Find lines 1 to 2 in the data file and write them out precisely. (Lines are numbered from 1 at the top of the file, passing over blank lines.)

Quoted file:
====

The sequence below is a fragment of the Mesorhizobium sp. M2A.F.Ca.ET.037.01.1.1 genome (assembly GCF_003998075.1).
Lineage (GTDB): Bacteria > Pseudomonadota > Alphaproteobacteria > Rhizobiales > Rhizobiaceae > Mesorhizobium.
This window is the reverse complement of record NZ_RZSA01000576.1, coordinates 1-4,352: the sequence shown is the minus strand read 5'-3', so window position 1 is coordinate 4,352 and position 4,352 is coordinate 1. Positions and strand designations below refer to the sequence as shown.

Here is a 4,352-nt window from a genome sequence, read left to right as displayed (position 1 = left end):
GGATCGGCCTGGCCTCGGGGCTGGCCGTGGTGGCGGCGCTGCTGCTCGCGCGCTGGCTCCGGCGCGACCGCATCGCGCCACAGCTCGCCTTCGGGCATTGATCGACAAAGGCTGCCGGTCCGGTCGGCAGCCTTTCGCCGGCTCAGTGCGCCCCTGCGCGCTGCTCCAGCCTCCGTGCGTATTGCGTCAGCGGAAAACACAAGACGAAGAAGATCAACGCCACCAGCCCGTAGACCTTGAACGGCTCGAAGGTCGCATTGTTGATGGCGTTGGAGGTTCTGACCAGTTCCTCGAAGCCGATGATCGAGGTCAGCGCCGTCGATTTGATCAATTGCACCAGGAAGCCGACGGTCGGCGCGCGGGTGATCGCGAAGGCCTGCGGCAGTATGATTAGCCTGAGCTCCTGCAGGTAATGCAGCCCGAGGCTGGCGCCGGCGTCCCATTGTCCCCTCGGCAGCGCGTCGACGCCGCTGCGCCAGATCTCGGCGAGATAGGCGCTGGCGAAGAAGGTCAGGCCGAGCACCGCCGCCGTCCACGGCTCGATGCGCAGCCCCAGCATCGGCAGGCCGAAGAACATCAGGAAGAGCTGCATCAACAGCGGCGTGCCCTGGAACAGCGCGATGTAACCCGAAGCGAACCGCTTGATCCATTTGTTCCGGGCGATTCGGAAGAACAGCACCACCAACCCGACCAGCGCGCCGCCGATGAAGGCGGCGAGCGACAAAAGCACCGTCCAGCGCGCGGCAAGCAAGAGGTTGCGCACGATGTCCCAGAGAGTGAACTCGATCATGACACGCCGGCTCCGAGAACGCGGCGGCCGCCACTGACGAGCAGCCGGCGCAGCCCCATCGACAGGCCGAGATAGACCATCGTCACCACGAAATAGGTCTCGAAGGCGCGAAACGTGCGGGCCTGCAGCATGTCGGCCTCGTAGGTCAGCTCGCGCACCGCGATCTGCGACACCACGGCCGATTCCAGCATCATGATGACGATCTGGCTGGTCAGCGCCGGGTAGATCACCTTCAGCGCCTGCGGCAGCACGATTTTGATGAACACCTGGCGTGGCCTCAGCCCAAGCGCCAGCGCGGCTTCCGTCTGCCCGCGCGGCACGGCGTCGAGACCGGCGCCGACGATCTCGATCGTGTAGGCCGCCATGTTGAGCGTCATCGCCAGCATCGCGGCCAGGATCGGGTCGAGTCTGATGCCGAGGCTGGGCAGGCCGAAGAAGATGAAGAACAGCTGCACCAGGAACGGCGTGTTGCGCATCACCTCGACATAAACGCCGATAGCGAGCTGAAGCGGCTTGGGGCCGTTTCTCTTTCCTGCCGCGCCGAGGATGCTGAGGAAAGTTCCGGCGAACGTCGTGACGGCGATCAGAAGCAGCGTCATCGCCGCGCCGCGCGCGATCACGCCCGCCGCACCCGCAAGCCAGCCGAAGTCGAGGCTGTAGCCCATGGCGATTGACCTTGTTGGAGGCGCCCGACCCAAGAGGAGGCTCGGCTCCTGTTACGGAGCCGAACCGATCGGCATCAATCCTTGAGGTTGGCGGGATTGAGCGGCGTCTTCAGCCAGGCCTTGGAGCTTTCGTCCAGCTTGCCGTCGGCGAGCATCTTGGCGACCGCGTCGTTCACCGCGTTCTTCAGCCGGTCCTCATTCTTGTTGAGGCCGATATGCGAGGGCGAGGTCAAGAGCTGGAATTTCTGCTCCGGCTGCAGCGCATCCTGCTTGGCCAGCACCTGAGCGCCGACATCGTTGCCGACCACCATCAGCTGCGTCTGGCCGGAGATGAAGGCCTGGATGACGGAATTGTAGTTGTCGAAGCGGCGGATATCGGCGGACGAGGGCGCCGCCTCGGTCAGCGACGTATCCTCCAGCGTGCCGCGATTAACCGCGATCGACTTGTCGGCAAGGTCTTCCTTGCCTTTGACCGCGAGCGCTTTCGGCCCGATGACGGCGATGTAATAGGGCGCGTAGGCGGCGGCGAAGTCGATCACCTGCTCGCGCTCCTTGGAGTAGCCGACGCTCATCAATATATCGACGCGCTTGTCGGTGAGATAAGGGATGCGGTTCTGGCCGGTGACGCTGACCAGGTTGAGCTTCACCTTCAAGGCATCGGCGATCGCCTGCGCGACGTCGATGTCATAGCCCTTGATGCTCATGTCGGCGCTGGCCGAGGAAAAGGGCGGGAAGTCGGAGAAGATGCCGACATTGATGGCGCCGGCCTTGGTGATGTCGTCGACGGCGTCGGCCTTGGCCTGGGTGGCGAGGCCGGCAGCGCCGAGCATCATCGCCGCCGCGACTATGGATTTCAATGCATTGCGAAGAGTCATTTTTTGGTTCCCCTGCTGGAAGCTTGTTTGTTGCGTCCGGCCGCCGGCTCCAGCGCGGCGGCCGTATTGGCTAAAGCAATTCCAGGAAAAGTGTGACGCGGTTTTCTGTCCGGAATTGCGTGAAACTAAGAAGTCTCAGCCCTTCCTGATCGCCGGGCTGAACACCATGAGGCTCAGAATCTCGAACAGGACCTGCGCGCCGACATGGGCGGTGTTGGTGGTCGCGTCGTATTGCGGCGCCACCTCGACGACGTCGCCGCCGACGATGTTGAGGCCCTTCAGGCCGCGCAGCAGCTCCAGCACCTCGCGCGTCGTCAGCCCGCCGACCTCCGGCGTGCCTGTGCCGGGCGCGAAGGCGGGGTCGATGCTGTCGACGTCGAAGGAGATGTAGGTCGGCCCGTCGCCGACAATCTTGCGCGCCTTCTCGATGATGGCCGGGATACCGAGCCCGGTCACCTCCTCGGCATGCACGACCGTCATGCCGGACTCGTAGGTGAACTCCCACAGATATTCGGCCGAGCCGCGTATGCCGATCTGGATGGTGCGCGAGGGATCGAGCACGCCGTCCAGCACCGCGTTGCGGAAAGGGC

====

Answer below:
The sequence below is a fragment of the Mesorhizobium sp. M2A.F.Ca.ET.037.01.1.1 genome (assembly GCF_003998075.1).
Lineage (GTDB): Bacteria > Pseudomonadota > Alphaproteobacteria > Rhizobiales > Rhizobiaceae > Mesorhizobium.